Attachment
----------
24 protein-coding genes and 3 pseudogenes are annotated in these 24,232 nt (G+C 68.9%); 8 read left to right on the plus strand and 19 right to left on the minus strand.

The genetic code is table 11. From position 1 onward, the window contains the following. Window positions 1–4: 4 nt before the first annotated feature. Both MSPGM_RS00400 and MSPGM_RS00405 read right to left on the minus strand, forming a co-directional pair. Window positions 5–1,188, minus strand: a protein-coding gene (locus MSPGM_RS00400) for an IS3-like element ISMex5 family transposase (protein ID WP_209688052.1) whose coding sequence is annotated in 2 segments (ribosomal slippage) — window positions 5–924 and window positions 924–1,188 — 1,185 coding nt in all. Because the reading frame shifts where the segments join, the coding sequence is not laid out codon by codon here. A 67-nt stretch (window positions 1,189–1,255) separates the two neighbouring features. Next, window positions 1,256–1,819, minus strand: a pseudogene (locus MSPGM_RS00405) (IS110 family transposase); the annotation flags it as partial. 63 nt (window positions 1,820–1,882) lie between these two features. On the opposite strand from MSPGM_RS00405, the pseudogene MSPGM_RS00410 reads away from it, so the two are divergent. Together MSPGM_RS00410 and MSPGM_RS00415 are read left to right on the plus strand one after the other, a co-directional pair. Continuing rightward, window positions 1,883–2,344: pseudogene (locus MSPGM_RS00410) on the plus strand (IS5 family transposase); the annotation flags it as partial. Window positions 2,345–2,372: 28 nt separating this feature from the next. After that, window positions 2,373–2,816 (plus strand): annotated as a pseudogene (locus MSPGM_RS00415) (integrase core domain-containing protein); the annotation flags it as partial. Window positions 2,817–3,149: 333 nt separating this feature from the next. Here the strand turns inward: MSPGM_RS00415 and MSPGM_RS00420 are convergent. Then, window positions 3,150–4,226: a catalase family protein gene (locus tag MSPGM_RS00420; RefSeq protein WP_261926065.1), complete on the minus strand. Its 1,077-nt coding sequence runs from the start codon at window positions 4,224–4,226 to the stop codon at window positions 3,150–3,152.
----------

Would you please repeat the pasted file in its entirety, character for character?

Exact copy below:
24 protein-coding genes and 3 pseudogenes are annotated in these 24,232 nt (G+C 68.9%); 8 read left to right on the plus strand and 19 right to left on the minus strand.

The genetic code is table 11. From position 1 onward, the window contains the following. Window positions 1–4: 4 nt before the first annotated feature. Both MSPGM_RS00400 and MSPGM_RS00405 read right to left on the minus strand, forming a co-directional pair. Window positions 5–1,188, minus strand: a protein-coding gene (locus MSPGM_RS00400) for an IS3-like element ISMex5 family transposase (protein ID WP_209688052.1) whose coding sequence is annotated in 2 segments (ribosomal slippage) — window positions 5–924 and window positions 924–1,188 — 1,185 coding nt in all. Because the reading frame shifts where the segments join, the coding sequence is not laid out codon by codon here. A 67-nt stretch (window positions 1,189–1,255) separates the two neighbouring features. Next, window positions 1,256–1,819, minus strand: a pseudogene (locus MSPGM_RS00405) (IS110 family transposase); the annotation flags it as partial. 63 nt (window positions 1,820–1,882) lie between these two features. On the opposite strand from MSPGM_RS00405, the pseudogene MSPGM_RS00410 reads away from it, so the two are divergent. Together MSPGM_RS00410 and MSPGM_RS00415 are read left to right on the plus strand one after the other, a co-directional pair. Continuing rightward, window positions 1,883–2,344: pseudogene (locus MSPGM_RS00410) on the plus strand (IS5 family transposase); the annotation flags it as partial. Window positions 2,345–2,372: 28 nt separating this feature from the next. After that, window positions 2,373–2,816 (plus strand): annotated as a pseudogene (locus MSPGM_RS00415) (integrase core domain-containing protein); the annotation flags it as partial. Window positions 2,817–3,149: 333 nt separating this feature from the next. Here the strand turns inward: MSPGM_RS00415 and MSPGM_RS00420 are convergent. Then, window positions 3,150–4,226: a catalase family protein gene (locus tag MSPGM_RS00420; RefSeq protein WP_261926065.1), complete on the minus strand. Its 1,077-nt coding sequence runs from the start codon at window positions 4,224–4,226 to the stop codon at window positions 3,150–3,152.